While there will always be plenty of water in the world, the amount of usable freshwater that is easily accessible is rapidly shrinking due to a few key factors.

EarthIncreased Food Requirements of a Growing Population
About 70% of the world’s freshwater consumption is for agriculture and food demand is rising. The global population is increasing and becoming richer, which will significantly increase global food demand in the coming decades. By 2030, the global middle class is estimated to grow from 2 billion today to 4.9 billion and this will significantly increase the water required for food production. As people move from low income to middle class, demand increases for meat products which have higher water requirements than crops.

Increased Energy Requirements by a Growing Population
Energy production is the second largest consumer of water resources globally after agriculture. In 2010, thermoelectric power plants in the United States withdrew as much freshwater as farms (38% of the total freshwater withdrawals). The International Energy Agency projects that at current rates, freshwater used for water production will double over the next 25 years. At the current pace, there will not be enough freshwater available to meet global energy needs by 2040.

Increased Frequency of Droughts
The world’s changing climate has been linked to an increased incidence of droughts that can greatly diminish freshwater supplies in a region. The historic drought in California has depleted the Sacramento and San Joaquin river basins by an estimated 11 trillion gallons below normal seasonal levels. According to modeling by NASA, there is a high likelihood of megadroughts in the 21st century which span multiple decades.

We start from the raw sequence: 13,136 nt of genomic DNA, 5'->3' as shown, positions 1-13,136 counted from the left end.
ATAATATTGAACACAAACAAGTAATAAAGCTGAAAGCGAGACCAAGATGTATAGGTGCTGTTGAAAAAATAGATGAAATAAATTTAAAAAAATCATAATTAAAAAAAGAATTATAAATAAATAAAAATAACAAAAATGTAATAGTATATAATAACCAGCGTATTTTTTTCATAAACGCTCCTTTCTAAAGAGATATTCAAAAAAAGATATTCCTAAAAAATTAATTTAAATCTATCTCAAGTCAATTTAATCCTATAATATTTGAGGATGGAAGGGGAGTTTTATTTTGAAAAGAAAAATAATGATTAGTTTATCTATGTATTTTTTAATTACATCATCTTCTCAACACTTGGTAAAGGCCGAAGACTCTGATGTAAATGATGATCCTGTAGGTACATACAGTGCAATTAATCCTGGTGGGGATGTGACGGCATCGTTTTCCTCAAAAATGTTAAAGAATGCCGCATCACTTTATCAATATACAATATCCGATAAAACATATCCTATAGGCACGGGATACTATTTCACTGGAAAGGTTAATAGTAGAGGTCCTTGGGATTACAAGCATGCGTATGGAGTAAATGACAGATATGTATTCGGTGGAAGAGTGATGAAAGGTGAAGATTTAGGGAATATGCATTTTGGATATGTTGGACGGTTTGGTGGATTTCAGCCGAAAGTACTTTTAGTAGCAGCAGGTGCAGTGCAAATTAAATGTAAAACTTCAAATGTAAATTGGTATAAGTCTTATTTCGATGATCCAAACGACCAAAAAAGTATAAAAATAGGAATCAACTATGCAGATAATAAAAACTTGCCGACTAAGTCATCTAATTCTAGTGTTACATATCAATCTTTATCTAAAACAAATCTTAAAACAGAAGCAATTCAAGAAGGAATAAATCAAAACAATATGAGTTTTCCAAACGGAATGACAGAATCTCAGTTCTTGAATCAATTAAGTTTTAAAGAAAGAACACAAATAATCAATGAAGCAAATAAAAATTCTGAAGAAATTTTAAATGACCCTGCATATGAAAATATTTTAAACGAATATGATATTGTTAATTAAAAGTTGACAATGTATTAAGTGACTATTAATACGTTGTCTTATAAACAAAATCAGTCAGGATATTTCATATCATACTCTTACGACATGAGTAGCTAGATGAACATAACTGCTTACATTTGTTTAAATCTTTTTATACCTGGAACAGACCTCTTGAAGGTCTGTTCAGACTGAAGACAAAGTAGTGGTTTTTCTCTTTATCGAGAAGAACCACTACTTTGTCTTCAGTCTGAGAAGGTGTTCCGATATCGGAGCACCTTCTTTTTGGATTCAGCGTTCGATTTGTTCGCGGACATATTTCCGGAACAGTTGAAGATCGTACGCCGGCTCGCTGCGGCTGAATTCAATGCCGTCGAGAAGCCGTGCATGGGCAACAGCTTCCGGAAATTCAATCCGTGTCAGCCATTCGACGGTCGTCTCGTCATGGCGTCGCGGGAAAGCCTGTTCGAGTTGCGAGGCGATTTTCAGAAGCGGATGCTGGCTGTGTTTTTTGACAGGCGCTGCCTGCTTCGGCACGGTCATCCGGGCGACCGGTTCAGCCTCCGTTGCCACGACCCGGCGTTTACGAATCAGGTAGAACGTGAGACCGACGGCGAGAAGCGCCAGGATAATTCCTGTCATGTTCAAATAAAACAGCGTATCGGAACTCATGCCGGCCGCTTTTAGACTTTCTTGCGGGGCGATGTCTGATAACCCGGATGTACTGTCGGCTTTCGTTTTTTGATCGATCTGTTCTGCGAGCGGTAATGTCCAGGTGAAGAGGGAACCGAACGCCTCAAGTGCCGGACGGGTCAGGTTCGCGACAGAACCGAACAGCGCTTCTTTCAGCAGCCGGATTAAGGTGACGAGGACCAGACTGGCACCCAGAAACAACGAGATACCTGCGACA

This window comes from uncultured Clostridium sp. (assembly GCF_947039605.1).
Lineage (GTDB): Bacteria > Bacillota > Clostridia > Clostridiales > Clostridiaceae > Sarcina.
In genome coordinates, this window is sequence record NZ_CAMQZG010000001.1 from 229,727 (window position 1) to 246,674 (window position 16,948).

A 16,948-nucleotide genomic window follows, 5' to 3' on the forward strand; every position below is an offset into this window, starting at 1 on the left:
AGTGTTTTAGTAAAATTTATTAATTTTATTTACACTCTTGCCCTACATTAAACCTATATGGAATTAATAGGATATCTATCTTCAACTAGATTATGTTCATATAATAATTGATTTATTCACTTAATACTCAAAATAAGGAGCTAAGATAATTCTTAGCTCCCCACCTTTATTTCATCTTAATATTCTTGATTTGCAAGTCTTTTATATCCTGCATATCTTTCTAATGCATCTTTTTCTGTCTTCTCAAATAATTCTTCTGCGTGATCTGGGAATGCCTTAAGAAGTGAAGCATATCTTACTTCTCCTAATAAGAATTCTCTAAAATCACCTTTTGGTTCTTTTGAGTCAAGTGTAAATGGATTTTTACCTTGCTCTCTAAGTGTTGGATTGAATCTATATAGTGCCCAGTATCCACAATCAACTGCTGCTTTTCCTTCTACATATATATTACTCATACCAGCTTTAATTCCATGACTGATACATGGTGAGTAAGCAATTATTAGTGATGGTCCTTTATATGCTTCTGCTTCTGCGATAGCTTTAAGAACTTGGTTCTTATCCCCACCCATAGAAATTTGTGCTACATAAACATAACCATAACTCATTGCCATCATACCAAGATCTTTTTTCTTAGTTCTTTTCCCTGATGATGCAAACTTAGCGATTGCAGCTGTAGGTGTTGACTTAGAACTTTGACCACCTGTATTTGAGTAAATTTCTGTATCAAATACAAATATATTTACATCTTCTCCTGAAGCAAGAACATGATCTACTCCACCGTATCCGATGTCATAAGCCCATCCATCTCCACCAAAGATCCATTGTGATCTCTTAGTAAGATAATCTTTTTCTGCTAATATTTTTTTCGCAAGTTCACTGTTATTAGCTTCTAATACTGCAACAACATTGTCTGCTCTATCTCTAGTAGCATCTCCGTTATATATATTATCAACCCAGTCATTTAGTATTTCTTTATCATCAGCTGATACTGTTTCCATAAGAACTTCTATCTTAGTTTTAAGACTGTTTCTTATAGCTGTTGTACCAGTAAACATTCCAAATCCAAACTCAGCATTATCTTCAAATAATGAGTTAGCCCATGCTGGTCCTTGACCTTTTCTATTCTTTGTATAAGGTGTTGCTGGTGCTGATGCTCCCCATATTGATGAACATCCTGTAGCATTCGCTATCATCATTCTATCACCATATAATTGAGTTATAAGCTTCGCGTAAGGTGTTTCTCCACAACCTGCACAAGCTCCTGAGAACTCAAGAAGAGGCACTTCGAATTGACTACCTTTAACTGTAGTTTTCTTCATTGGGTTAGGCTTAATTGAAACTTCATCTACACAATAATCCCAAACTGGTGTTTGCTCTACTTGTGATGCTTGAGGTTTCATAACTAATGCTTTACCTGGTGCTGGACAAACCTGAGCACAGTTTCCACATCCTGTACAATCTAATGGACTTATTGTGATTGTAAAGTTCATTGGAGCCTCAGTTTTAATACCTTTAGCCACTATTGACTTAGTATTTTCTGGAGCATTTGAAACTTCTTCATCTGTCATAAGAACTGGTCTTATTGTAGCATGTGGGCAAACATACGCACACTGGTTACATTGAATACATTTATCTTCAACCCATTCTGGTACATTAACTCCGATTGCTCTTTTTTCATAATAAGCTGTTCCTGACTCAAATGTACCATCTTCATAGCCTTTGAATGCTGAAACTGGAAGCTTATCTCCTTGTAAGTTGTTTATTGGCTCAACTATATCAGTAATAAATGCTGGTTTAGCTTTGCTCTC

Groundwater is Being Pumped at Unsustainable Rates
In numerous parts of the world, people are pumping out groundwater much faster than it is being replenished naturally. The Ogallala Aquifer is the largest underground water source in the United States and for decades it has been pumped at rates thousands of times greater than it is being restored. A Kansas State University study predicts that 69% of the Ogallala Aquifer will be drained in the next five decades at current rates.

Inadequate Water Infrastructure
Leaky pipes lose huge amounts of water on the way to homes in both modern and developing countries. It is estimated that in the United States 2.1 trillion gallons of treated water is lost each year from leaks. In Mexico city, aging pipes are losing 1,000 liters of water per second. Additionally, the lack of adequate water treatment is resulting in widespread pollution of freshwater resources. A UN and Pacific Institute report estimates that 2 billion tons of human, animal, and industrial waste are dumped untreated into freshwater bodies each year.